Open Standards Can Create a Safe Path to Digitalization

Credit: Mark T. Hoske/Control Engineering, CFE Media and Technology.
ExxonMobil discussed its open process control pilot program, using technologies from many vendors, at the 2020 ARC Industry Forum.

The reality of competing in today’s data-driven economy means organizations need to have a clear open strategy in place for technology adoption and a clear vision for what future systems should look like. All types of companies are trying to digitally transform because of the clear benefit it provides. According to Accenture, companies that have implemented emerging technologies into their core processes are seeing their revenue grow two times faster than those who are not. Yet 97% of information technology (IT) decision-makers say legacy infrastructures are holding them back and, as a result, many companies are struggling to deploy new technology with speed and agility. 

Within the context of process automation—industries that cannot turn off their factories ever—organizations often can’t take advantage of advances in digital technologies because of the inability to insert these advances within a facility’s infrastructure.  

To keep pace with the digital age, the critical infrastructure and automation industries are looking beyond today’s control systems for new, common technologies that can help them balance requirements for uptime with the ability to take advantage of digital technologies—and they’re looking to open standards to help them. 

The Industry Case for Open Standards  

Process automation control systems are central to any industry required to maintain operations on a continual basis. These include, among others, oil and gas, petro- and specialty chemicals, utilities, mining and metal, pharmaceutical, food and beverage, and pulp and paper. For most of these, downtime is not an option. With one in particular, power generation and distribution, process automation technologies are fundamental because they fuel our everyday lives.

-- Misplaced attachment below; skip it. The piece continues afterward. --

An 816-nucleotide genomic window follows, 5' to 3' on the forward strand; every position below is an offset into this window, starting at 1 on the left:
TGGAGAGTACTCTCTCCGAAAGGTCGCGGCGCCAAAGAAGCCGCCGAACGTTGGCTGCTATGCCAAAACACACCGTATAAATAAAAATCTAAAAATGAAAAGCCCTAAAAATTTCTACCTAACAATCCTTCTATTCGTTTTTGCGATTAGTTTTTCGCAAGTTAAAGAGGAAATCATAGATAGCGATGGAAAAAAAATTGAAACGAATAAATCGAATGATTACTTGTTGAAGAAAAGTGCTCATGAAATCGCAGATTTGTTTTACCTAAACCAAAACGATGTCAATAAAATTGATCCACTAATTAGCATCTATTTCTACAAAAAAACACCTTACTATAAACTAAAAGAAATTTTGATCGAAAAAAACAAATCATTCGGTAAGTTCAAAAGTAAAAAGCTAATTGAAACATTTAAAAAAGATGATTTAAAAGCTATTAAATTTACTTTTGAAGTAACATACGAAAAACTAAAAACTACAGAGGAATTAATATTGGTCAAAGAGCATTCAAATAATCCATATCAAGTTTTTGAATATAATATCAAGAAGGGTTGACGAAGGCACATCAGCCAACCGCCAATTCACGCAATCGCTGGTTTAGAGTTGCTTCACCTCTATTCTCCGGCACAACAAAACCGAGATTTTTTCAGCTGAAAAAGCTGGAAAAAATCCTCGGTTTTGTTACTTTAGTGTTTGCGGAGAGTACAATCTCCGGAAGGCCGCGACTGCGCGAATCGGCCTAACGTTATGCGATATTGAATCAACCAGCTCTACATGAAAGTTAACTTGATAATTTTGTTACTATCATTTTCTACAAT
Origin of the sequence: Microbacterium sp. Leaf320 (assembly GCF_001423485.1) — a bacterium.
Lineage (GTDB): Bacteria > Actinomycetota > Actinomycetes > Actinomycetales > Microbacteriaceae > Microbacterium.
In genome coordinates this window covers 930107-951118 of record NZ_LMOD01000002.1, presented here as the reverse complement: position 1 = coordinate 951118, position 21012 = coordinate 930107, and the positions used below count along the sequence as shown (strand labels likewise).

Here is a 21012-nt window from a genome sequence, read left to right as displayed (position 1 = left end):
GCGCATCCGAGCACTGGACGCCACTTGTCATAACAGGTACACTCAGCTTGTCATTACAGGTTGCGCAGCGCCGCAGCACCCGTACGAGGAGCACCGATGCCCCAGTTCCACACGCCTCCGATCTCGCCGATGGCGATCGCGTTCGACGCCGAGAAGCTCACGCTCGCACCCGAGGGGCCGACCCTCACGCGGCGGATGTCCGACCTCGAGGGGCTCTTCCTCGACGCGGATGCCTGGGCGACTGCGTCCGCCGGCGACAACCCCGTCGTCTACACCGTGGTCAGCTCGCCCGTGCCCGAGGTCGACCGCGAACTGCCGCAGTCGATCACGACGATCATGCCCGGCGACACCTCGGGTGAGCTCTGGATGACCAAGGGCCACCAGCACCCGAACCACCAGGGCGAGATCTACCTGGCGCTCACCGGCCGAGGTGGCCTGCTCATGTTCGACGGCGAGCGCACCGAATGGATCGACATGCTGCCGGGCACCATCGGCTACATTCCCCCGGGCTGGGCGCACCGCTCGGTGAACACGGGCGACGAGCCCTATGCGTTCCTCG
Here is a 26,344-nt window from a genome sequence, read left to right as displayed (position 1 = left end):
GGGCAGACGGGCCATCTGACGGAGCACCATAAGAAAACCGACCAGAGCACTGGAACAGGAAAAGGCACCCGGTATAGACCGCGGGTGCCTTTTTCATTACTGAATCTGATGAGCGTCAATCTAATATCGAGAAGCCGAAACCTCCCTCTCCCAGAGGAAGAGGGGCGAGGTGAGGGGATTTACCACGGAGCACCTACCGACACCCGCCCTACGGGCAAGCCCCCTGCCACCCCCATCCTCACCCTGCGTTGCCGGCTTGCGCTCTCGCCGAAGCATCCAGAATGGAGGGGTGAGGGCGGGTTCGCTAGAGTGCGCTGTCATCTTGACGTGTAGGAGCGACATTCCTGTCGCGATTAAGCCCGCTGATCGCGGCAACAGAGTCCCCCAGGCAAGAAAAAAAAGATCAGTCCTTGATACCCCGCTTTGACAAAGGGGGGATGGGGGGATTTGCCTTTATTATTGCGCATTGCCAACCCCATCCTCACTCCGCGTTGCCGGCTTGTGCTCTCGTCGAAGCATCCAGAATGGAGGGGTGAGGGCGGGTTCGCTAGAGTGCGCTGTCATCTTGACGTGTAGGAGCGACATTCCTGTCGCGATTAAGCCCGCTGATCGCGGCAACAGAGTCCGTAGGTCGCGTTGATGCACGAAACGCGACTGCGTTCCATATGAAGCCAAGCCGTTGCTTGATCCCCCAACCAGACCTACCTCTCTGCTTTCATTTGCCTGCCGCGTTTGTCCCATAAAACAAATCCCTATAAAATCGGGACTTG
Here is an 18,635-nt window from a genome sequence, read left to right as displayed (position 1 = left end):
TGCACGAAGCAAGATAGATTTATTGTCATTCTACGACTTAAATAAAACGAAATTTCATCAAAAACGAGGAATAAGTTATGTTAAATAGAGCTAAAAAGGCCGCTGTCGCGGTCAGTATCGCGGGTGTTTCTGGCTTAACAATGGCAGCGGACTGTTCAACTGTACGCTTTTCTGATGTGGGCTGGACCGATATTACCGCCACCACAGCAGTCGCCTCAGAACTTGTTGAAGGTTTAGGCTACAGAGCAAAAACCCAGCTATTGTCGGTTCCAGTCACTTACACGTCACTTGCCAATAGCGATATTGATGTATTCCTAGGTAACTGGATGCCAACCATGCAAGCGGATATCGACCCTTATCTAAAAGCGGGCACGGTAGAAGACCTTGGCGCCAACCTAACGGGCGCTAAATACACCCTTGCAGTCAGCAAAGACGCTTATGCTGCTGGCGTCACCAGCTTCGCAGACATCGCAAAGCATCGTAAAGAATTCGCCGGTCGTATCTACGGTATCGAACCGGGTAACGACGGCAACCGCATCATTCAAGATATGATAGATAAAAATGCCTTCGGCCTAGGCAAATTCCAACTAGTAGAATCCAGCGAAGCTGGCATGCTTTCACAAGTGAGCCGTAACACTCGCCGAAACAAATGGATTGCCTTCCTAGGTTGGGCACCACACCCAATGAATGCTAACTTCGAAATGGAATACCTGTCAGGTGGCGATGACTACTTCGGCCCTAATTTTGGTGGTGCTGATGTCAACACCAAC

More often than not, the same type of equipment and processes are deployed across different sectors, yet there are only a few suppliers providing the relevant services. These suppliers have a complete “stack,” running all the way from a device to providing information to a separate planning system. However, these systems are proprietary and cannot be easily replaced, presenting the issue of vendor lock-in. This is also limiting from the perspective of digital transformation, given that organizations are unable to deploy new technological innovations if they aren’t provided by their current supplier.  

As such, organizations are looking for common technologies that can help them balance requirements for uptime, security, and safety with the need to take advantage of digital innovation. Digital transformation does not require a “rip and replace” approach. Instead, organizations should view this as an opportunity to improve the functional capabilities of their facility and move to a new software environment that extends the life of the traditional legacy systems. 

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